Georgia Reports Volume 42

Georgia Reports Volume 42

By (author) 

List price: US$9.09

Currently unavailable

Add to wishlist

AbeBooks may have this title (opens in new window).

Try AbeBooks

Description

This historic book may have numerous typos and missing text. Purchasers can usually download a free scanned copy of the original book (without typos) from the publisher. Not indexed. Not illustrated. 1872 edition. Excerpt: ...If, after the will had been written, as dictated by the testatrix, and signed by her, and before the requisite number of witnesses could have subscribed the same, she had suddenly died, then the paper might have been propounded as a nuncupative will, notwithstanding she had signed the paper; for its legal execution would have been prevented by the act of God. But, inasmuch as the facts stated in the record, and admitted to be tr.ue (and there being no conflicting evidence) do not, in my judgment, shew that the testatrix, at the time she signed the paper propounded, was in the sense of the law, in extremis, so as to authorize the same to be established as her nuncupative will under the law applicable to that class of wills, I am of the opinion that the judgment of the Court below should be aflirmed, notwithstanding the Court charged the jury that if the testatrix in her lifetime made said writing and signed her name to the same, it was not a good nuncupative will; the verdict is right under the law applicable to the facts stated in the record; that is to say, the statement of facts admitted to be true, (there being no conflicting evidence) are not suflieient in law, to authorize the paper writing propounded to be established as the nuncupative will of the testatrix, although the charge of the Court on the point of signing the will may have been too restrictive, if the admitted facts would have authorized the jury to have found a different verdict, had the charge of the Court been otherwise upon that point in the case. Let the judgment of the Court below be aflirmed. The question in this case is, whether the will made by Miss Ellington, in Prussia, can be set up as a nuncupative will, under the laws of Georgia. The Court below held, ..show more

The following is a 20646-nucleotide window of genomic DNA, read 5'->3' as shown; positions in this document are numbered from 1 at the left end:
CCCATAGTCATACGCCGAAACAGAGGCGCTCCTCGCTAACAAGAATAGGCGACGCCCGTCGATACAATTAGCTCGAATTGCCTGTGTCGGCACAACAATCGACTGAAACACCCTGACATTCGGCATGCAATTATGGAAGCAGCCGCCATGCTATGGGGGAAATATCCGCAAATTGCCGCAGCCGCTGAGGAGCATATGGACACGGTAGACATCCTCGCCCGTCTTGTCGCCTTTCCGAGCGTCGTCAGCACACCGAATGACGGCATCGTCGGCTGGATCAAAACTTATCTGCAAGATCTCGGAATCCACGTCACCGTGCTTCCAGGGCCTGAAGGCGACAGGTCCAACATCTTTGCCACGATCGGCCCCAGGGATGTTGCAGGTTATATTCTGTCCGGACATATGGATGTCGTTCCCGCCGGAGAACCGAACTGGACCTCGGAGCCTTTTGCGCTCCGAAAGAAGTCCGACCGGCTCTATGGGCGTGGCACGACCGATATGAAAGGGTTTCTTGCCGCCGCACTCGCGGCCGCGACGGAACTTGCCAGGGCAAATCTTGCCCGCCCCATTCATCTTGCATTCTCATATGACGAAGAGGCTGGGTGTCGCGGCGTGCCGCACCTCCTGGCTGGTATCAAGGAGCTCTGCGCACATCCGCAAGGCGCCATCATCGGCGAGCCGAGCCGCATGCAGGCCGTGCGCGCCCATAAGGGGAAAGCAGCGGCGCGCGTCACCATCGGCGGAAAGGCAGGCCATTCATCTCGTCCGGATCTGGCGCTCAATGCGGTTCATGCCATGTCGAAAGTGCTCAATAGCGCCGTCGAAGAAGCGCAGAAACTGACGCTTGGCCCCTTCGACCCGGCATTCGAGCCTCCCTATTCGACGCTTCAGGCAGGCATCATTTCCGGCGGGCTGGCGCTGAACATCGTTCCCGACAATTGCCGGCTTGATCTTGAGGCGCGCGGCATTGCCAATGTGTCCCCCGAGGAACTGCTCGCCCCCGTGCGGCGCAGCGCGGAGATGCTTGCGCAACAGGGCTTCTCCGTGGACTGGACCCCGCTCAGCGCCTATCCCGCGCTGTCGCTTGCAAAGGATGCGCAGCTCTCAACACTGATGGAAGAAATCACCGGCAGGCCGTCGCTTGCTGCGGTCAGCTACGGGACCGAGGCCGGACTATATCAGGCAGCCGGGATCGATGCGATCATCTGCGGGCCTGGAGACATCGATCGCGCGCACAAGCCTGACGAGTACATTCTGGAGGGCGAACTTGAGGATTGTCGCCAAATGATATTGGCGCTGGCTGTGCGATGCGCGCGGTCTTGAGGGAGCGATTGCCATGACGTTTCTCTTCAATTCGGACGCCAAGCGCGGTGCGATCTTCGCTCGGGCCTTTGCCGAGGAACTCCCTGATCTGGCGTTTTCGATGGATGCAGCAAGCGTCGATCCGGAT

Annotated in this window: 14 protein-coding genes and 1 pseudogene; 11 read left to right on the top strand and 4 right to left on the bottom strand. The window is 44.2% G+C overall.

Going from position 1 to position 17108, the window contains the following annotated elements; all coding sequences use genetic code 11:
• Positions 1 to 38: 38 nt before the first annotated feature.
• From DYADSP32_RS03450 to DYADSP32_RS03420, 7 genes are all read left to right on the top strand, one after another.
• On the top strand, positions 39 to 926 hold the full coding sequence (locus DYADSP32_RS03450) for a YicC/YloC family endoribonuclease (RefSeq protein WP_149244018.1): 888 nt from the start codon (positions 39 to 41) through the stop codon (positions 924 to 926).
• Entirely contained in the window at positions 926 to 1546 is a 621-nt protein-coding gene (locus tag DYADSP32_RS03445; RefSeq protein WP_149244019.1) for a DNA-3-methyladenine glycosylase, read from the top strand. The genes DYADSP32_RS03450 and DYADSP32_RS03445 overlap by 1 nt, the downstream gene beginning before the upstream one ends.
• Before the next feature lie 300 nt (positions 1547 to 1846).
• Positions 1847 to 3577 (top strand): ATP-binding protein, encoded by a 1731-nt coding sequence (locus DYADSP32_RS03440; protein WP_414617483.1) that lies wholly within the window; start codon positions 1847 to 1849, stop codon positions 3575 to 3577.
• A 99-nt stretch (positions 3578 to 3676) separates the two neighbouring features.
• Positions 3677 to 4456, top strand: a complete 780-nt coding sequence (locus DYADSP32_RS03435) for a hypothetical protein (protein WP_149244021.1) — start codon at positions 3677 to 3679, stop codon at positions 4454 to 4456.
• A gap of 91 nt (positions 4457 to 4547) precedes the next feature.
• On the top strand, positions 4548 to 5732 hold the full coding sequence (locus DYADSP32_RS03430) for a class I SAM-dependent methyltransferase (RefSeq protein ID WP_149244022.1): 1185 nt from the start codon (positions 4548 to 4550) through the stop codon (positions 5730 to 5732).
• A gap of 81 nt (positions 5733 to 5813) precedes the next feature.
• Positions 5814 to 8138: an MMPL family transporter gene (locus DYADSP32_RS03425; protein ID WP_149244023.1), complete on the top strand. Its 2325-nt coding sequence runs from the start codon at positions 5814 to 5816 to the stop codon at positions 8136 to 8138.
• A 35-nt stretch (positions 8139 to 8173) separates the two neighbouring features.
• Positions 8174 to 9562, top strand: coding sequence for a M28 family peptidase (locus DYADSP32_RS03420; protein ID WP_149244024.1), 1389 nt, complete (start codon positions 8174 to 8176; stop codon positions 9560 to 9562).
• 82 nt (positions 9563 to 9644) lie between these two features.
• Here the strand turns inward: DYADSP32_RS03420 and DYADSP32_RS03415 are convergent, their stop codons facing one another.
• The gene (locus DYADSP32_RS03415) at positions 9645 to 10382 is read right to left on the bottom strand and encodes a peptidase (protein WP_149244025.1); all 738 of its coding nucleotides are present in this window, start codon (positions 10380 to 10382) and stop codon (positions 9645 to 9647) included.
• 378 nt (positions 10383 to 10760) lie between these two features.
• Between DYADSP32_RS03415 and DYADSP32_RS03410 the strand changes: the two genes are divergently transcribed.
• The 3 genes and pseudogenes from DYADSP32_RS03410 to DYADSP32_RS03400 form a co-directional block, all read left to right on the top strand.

Product details

  • Paperback | 244 pages
  • 189 x 246 x 13mm | 440g
  • Rarebooksclub.com
  • United States
  • English
  • black & white illustrations
  • 1236854144
  • 9781236854148